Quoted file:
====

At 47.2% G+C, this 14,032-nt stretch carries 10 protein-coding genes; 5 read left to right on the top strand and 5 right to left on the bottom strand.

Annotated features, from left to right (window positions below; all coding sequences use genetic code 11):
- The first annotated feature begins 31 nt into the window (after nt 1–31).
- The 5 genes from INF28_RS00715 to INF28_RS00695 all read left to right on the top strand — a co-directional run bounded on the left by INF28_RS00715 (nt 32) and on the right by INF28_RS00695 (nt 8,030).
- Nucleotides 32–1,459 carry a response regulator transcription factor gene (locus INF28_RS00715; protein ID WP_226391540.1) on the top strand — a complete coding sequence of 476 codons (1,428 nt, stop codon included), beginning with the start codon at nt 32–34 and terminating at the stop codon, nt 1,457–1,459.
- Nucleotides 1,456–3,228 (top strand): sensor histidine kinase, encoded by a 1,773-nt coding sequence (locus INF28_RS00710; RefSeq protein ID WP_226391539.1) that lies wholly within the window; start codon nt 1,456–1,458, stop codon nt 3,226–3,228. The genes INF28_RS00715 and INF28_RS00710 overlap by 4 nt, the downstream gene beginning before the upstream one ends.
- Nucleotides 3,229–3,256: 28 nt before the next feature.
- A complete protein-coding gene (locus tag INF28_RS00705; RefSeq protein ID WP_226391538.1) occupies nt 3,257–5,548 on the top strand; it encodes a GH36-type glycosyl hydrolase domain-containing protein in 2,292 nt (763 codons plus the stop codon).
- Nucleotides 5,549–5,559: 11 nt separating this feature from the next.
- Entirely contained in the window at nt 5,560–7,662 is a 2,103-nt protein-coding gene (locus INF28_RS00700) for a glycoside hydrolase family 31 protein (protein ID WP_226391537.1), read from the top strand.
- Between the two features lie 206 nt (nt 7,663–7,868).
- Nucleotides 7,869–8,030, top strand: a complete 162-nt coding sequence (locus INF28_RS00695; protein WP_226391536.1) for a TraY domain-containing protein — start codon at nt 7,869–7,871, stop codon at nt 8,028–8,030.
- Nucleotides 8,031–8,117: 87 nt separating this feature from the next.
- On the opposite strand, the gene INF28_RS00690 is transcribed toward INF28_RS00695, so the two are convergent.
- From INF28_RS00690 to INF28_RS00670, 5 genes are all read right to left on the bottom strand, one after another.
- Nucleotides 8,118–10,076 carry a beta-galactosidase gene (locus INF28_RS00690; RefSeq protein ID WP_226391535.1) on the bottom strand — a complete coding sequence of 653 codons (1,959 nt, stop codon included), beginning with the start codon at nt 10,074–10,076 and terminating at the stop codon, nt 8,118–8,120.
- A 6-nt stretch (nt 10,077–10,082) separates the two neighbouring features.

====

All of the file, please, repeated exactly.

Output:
At 47.2% G+C, this 14,032-nt stretch carries 10 protein-coding genes; 5 read left to right on the top strand and 5 right to left on the bottom strand.

Annotated features, from left to right (window positions below; all coding sequences use genetic code 11):
- The first annotated feature begins 31 nt into the window (after nt 1–31).
- The 5 genes from INF28_RS00715 to INF28_RS00695 all read left to right on the top strand — a co-directional run bounded on the left by INF28_RS00715 (nt 32) and on the right by INF28_RS00695 (nt 8,030).
- Nucleotides 32–1,459 carry a response regulator transcription factor gene (locus INF28_RS00715; protein ID WP_226391540.1) on the top strand — a complete coding sequence of 476 codons (1,428 nt, stop codon included), beginning with the start codon at nt 32–34 and terminating at the stop codon, nt 1,457–1,459.
- Nucleotides 1,456–3,228 (top strand): sensor histidine kinase, encoded by a 1,773-nt coding sequence (locus INF28_RS00710; RefSeq protein ID WP_226391539.1) that lies wholly within the window; start codon nt 1,456–1,458, stop codon nt 3,226–3,228. The genes INF28_RS00715 and INF28_RS00710 overlap by 4 nt, the downstream gene beginning before the upstream one ends.
- Nucleotides 3,229–3,256: 28 nt before the next feature.
- A complete protein-coding gene (locus tag INF28_RS00705; RefSeq protein ID WP_226391538.1) occupies nt 3,257–5,548 on the top strand; it encodes a GH36-type glycosyl hydrolase domain-containing protein in 2,292 nt (763 codons plus the stop codon).
- Nucleotides 5,549–5,559: 11 nt separating this feature from the next.
- Entirely contained in the window at nt 5,560–7,662 is a 2,103-nt protein-coding gene (locus INF28_RS00700) for a glycoside hydrolase family 31 protein (protein ID WP_226391537.1), read from the top strand.
- Between the two features lie 206 nt (nt 7,663–7,868).
- Nucleotides 7,869–8,030, top strand: a complete 162-nt coding sequence (locus INF28_RS00695; protein WP_226391536.1) for a TraY domain-containing protein — start codon at nt 7,869–7,871, stop codon at nt 8,028–8,030.
- Nucleotides 8,031–8,117: 87 nt separating this feature from the next.
- On the opposite strand, the gene INF28_RS00690 is transcribed toward INF28_RS00695, so the two are convergent.
- From INF28_RS00690 to INF28_RS00670, 5 genes are all read right to left on the bottom strand, one after another.
- Nucleotides 8,118–10,076 carry a beta-galactosidase gene (locus INF28_RS00690; RefSeq protein ID WP_226391535.1) on the bottom strand — a complete coding sequence of 653 codons (1,959 nt, stop codon included), beginning with the start codon at nt 10,074–10,076 and terminating at the stop codon, nt 8,118–8,120.
- A 6-nt stretch (nt 10,077–10,082) separates the two neighbouring features.